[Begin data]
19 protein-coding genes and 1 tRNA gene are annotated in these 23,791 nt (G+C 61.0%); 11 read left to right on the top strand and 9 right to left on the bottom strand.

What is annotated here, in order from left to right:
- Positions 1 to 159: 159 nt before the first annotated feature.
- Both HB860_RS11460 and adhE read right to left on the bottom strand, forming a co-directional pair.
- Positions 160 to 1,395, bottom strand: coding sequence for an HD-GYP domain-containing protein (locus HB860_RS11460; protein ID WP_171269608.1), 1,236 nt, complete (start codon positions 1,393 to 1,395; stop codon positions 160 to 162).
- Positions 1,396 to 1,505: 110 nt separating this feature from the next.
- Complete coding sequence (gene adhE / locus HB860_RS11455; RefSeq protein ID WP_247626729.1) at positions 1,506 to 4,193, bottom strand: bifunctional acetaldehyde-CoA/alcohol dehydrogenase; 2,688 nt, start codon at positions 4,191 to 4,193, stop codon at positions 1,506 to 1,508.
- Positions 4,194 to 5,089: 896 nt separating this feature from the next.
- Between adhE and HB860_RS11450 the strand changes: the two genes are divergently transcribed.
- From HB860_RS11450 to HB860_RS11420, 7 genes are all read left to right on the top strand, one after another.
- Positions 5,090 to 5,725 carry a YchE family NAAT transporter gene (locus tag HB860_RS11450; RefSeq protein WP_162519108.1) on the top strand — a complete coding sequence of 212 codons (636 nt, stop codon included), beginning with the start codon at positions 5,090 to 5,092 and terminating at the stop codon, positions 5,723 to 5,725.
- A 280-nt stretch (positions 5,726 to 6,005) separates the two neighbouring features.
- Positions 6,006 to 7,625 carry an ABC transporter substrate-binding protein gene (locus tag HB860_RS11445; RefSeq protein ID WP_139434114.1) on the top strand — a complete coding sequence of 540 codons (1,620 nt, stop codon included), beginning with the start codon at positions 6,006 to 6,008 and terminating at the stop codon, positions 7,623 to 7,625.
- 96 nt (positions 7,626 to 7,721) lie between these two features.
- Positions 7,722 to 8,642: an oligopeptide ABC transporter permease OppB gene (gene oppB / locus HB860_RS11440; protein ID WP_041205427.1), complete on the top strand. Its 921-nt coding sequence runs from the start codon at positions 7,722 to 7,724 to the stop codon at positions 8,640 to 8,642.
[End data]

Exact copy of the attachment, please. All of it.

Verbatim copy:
19 protein-coding genes and 1 tRNA gene are annotated in these 23,791 nt (G+C 61.0%); 11 read left to right on the top strand and 9 right to left on the bottom strand.

What is annotated here, in order from left to right:
- Positions 1 to 159: 159 nt before the first annotated feature.
- Both HB860_RS11460 and adhE read right to left on the bottom strand, forming a co-directional pair.
- Positions 160 to 1,395, bottom strand: coding sequence for an HD-GYP domain-containing protein (locus HB860_RS11460; protein ID WP_171269608.1), 1,236 nt, complete (start codon positions 1,393 to 1,395; stop codon positions 160 to 162).
- Positions 1,396 to 1,505: 110 nt separating this feature from the next.
- Complete coding sequence (gene adhE / locus HB860_RS11455; RefSeq protein ID WP_247626729.1) at positions 1,506 to 4,193, bottom strand: bifunctional acetaldehyde-CoA/alcohol dehydrogenase; 2,688 nt, start codon at positions 4,191 to 4,193, stop codon at positions 1,506 to 1,508.
- Positions 4,194 to 5,089: 896 nt separating this feature from the next.
- Between adhE and HB860_RS11450 the strand changes: the two genes are divergently transcribed.
- From HB860_RS11450 to HB860_RS11420, 7 genes are all read left to right on the top strand, one after another.
- Positions 5,090 to 5,725 carry a YchE family NAAT transporter gene (locus tag HB860_RS11450; RefSeq protein WP_162519108.1) on the top strand — a complete coding sequence of 212 codons (636 nt, stop codon included), beginning with the start codon at positions 5,090 to 5,092 and terminating at the stop codon, positions 5,723 to 5,725.
- A 280-nt stretch (positions 5,726 to 6,005) separates the two neighbouring features.
- Positions 6,006 to 7,625 carry an ABC transporter substrate-binding protein gene (locus tag HB860_RS11445; RefSeq protein ID WP_139434114.1) on the top strand — a complete coding sequence of 540 codons (1,620 nt, stop codon included), beginning with the start codon at positions 6,006 to 6,008 and terminating at the stop codon, positions 7,623 to 7,625.
- 96 nt (positions 7,626 to 7,721) lie between these two features.
- Positions 7,722 to 8,642: an oligopeptide ABC transporter permease OppB gene (gene oppB / locus HB860_RS11440; protein ID WP_041205427.1), complete on the top strand. Its 921-nt coding sequence runs from the start codon at positions 7,722 to 7,724 to the stop codon at positions 8,640 to 8,642.